Arizona Attorney General Mark Brnovich has requested an immediate federal investigation into potentially unlawful misconduct by Scottsdale Unified School District Board member Jann-Michael Greenburg, who is accused of keeping an online dossier on parents opposed to controversial board policies.
“I urge the U.S. Department of Justice and the Federal Bureau of Investigation to immediately open an investigation into this matter,” Brnovich wrote in a Nov. 17 letter to U.S. Attorney General Merrick Garland and FBI Director Christopher Wray.
“Parents have a First Amendment right to assemble, and speak, in order to question the decisions public officials are making—especially when it involves the well-being of their children,” wrote Brnovich, a Republican.
Neither the FBI nor the Justice Department were available for immediate comment.
On Nov. 15, the school board voted to replace Greenburg, 27, a Scottsdale attorney, as president. Patty Beckman was chosen to take over the position.
Greenburg said he will remain on the board until “all the facts” are known.
The Scottsdale Police Department is currently investigating the matter. Meanwhile, the school board is conducting an independent forensic investigation to determine whether Greenburg used district resources to create the dossier.
“It has been revealed that Jann-Michael Greenburg had in his possession a dossier stored on a Google Drive that contained parents’ and students’ information,” Brnovich wrote.
That included Social Security numbers, emails and correspondence with school officials, automobile license plate numbers, photos and videos of parents and minor students, background checks, divorce proceedings, social media accounts, and parent addresses, he said.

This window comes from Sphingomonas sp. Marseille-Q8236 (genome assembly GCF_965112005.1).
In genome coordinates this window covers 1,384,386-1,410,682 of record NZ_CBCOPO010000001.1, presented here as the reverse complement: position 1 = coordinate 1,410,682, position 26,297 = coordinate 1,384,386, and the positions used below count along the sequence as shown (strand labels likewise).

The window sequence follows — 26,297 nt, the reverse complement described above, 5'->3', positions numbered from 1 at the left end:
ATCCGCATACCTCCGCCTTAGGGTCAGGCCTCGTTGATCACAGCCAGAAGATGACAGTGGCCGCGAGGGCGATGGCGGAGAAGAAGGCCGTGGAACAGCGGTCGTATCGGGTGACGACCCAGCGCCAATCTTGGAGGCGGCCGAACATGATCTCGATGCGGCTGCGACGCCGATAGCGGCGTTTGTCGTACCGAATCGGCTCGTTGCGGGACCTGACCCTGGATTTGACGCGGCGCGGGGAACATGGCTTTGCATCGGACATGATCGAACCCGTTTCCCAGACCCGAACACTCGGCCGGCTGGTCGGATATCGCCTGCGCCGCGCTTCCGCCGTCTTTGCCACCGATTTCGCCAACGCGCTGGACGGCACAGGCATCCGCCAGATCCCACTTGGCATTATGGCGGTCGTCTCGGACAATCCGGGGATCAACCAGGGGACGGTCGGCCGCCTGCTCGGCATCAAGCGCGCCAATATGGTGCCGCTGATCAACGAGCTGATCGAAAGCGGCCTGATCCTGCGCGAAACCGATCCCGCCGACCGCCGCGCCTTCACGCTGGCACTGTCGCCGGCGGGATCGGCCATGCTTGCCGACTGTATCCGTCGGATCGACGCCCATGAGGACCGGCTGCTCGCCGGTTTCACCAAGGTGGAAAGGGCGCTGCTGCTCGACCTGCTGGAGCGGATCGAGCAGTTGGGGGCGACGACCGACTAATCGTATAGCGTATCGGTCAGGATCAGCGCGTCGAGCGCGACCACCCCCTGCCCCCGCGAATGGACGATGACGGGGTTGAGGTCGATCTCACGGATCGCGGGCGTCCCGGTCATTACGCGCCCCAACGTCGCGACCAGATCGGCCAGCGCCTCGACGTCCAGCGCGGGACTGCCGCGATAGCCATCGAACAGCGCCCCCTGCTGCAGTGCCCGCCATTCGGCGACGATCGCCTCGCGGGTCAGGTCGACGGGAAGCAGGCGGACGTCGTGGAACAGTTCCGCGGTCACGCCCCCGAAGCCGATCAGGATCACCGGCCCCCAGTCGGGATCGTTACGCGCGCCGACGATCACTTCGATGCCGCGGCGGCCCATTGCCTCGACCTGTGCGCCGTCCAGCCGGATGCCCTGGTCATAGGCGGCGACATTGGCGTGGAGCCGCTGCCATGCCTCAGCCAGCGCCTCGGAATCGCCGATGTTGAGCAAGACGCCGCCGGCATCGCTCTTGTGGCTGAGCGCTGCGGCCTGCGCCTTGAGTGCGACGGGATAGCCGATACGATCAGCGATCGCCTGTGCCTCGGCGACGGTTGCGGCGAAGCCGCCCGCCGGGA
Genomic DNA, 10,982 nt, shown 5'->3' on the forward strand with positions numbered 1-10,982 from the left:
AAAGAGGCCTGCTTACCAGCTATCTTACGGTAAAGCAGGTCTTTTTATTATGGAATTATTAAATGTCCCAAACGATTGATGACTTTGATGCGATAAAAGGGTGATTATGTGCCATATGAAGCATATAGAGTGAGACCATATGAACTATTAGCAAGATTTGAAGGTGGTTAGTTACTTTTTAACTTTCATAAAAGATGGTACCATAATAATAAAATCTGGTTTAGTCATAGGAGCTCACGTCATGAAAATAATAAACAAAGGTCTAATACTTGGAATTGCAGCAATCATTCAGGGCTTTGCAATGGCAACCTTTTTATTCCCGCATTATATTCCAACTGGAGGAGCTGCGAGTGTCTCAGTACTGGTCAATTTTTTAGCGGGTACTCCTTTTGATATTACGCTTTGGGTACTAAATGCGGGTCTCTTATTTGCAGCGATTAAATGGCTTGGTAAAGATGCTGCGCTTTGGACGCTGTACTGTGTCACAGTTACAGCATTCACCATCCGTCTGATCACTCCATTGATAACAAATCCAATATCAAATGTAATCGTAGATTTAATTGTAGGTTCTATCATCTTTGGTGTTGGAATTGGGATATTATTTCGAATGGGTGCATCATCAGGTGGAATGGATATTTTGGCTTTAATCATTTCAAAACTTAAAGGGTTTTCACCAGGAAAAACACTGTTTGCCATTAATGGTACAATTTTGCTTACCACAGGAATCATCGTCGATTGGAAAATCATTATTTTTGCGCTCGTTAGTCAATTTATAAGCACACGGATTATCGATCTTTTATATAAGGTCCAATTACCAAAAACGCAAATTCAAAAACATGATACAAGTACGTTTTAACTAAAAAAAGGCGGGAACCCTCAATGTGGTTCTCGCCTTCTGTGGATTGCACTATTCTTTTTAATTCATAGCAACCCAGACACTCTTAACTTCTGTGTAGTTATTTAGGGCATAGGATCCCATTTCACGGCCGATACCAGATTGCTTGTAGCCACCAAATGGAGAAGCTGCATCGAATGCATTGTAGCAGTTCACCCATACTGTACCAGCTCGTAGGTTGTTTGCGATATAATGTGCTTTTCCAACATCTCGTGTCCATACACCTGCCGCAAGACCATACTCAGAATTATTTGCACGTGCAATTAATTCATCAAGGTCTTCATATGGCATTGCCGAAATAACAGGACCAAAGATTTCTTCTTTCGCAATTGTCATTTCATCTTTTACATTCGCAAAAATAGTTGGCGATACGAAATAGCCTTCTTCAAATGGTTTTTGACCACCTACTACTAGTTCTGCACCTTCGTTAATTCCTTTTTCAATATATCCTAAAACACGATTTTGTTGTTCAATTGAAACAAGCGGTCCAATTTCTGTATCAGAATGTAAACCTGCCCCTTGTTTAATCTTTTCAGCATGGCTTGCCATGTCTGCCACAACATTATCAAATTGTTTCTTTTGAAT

“The full extent of the dossier/Google Drive contents, including other confidential or personal information, is not publicly known,” he said.
The so-called Greenburg dossier was allegedly kept by Mark Greenburg, Jann-Michael’s father, and inadvertently shared by the latter. Mark Greenburg isn’t mentioned in Brnovich’s letter, however.
“There is no place in America, under fundamental concepts of liberty, wherein parents should be surveilled, threatened, and intimidated for asserting their constitutional rights and raising concerns about their children’s education,” Brnovich said.
Not only are governments—and school boards—prohibited from depriving a person of a constitutional right, he said, “a dossier containing information on those who wish to participate in their children’s education and peacefully petition their government should concern all Americans of good conscience.”
Brnovich alluded to a “disturbing trend” in the United States involving school boards encroaching on the rights of parents.
“There should be zero tolerance of this activity in our school districts and, considering our AG is investigating, warrants the seriousness of this matter,” said Arizona state Rep. Joseph Chaplik, a Republican who represents District 23, which includes Scottsdale, Fountain Hills, and Rio Verde.
“I strongly call for the resignation of any board members that were involved, or knew of this devious behavior, including the superintendent,” Chaplik told The Epoch Times. “The parents want to protect our schools, our community, and our children from this type of unacceptable behavior and will stay engaged until we make the necessary changes with stronger, ethical, and professional leaders.”
“Where my office has state law jurisdiction, there will be a rigorous inspection of this matter. If violations of law are found, enforcement action must be taken,” Brnovich said.
Sara Solem, a Scottsdale parent with two young daughters in the school system, said the online data contained personal family information, including photographs of her eldest daughter. She said she’s pleased with the prospect of a federal and state investigation of the alleged dossier.
“I’m very glad, as an SUSD community member and parent, that this matter is getting the attention that it deserves,” she told The Epoch Times. “This needs to be investigated at multiple levels, using different lenses.
“It goes back to intimidation. Trying to be involved parents, what we get is being intimidated, possibly harassed, and surveilled.”